District 101 Will Try Again To Pass Referendum That Failed By 24 Votes


BATAVIA, IL — One aspect of the ballot for the consolidated election on April 4 will look familiar to Batavia residents: It will again include a referendum from Batavia Public School District 101.

The Board of Education convened Jan. 10 to deliberate placing a referendum question seeking a $140 million bond issuance to fund the replacement of two defunct schools — H.C. Storm School and Louise White School — as well as maintenance and improvement projects at District 101’s six other schools.

The referendum failed by a margin of 24 votes, out of about 14,000 votes cast, on Nov. 8, district officials said.

If the referendum succeeds, enough funding would be generated for capital improvements without increasing the bond and interest property tax levy, according to District 101. The $140 million bonds would also coincide with the retirement of existing debt.

“If this referendum passes, the amount of our annual debt payment, and the taxes collected for it, will remain level,” Superintendent Lisa Hichens said. “If the referendum fails, taxes will go down.”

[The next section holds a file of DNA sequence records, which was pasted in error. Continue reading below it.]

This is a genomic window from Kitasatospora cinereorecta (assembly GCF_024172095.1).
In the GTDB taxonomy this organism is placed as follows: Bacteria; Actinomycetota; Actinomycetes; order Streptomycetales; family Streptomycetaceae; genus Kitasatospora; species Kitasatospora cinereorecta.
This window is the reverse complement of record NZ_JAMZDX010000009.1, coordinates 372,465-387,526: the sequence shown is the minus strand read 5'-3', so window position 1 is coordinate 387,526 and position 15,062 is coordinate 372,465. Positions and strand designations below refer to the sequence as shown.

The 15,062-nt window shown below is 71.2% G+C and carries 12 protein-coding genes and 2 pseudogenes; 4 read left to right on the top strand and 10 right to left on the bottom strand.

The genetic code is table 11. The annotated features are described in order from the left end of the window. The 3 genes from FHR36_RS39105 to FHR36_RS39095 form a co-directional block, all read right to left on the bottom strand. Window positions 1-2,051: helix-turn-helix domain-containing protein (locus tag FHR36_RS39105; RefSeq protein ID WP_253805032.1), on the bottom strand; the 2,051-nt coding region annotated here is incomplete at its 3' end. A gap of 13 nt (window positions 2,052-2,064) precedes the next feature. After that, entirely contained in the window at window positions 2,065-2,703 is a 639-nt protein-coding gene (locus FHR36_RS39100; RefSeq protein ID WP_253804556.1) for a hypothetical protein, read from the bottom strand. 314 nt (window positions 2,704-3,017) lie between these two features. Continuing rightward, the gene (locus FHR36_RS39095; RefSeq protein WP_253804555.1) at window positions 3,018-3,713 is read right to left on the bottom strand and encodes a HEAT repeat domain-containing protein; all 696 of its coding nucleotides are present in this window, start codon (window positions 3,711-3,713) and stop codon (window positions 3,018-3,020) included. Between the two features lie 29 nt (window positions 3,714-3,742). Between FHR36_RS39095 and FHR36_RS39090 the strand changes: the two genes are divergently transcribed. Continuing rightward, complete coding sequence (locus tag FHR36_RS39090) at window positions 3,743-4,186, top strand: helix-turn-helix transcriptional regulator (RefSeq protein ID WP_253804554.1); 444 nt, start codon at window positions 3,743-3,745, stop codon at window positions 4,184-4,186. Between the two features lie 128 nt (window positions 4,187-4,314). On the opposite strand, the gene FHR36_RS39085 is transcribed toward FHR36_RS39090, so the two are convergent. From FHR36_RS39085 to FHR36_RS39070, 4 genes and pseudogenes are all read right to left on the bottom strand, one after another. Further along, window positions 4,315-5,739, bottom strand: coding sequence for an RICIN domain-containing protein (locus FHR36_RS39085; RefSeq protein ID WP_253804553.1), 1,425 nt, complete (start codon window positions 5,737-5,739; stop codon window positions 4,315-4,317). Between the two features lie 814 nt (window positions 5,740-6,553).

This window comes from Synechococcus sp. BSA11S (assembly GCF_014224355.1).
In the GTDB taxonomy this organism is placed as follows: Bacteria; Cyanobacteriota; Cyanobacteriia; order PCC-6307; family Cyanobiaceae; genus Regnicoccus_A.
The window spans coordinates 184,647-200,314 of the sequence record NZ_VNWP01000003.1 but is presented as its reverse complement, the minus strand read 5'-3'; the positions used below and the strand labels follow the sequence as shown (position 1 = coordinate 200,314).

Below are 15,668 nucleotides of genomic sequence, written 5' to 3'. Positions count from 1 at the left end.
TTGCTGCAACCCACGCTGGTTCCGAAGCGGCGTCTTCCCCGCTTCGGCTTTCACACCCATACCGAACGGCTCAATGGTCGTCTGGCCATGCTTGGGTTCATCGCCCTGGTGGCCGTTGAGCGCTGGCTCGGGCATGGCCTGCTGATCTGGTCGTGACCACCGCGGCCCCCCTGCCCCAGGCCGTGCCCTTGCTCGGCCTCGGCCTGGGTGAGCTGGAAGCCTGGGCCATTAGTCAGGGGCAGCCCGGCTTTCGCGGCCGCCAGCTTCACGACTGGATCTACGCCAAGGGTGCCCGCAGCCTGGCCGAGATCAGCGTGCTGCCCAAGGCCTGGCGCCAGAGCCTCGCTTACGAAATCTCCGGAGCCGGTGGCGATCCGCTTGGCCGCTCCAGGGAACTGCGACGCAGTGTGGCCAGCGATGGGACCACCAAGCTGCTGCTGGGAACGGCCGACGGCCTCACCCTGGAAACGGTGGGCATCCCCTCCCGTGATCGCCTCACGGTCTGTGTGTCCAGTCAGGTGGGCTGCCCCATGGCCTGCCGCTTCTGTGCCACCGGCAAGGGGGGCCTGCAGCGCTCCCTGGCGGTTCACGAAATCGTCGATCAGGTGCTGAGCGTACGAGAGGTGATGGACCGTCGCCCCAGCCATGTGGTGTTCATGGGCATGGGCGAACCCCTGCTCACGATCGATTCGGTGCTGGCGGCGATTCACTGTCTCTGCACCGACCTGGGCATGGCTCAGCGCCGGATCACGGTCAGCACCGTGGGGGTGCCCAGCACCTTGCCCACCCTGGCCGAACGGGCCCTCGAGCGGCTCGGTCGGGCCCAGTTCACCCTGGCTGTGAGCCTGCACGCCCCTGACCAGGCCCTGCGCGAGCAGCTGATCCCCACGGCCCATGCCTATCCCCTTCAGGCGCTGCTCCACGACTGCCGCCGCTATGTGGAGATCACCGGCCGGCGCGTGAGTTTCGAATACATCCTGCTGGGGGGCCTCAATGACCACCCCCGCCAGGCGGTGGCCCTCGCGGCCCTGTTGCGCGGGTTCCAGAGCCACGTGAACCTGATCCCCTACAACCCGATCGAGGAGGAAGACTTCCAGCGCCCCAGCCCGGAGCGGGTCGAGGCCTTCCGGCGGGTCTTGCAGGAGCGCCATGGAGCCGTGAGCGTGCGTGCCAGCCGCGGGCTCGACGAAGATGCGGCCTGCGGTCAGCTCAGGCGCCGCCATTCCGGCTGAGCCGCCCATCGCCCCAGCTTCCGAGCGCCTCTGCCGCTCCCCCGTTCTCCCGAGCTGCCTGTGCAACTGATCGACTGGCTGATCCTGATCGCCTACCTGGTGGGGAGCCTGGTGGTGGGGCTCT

Here is what the question will look like on the ballot.

Shall the Board of Education of Batavia Community Unit School District Number 101, Kane County, Illinois, be authorized to build and equip a new H.C. Storm School and a new Louise White School and demolish the existing buildings, and alter, repair, equip and improve its other school facilities, including but not limited to installing student safety and security enhancements and improving roofs, floors, windows, HVAC, electrical and plumbing systems, and improve the sites thereof, and issue its bonds to the amount of $140,000,000 for the purpose of paying the costs thereof?

Before voting to try again with the referendum, the Board considered “many options and perspectives” before making its decision, Hichens said. A survey was one of the outreach efforts.

“Through hundreds of conversations with individuals and focus groups, it was determined that the majority wanted the question to be placed back on the ballot,” she said. “Fifty-six percent of respondents to a community-wide survey agreed.”

In November, many voters were “unaware, uninformed, misinformed or confused,” according to Hichens.

But the Board of Education hopes to remedy that in the upcoming election.

“The Board and staff are committed to sharing clear information about the real and present needs within our school buildings,” the superintendent said in a statement. “We hope to keep our community engaged in the months leading up to the April election with improved outreach efforts.”

A document with frequently asked questions and additional information about the referendum and project can be found on District 101’s website.



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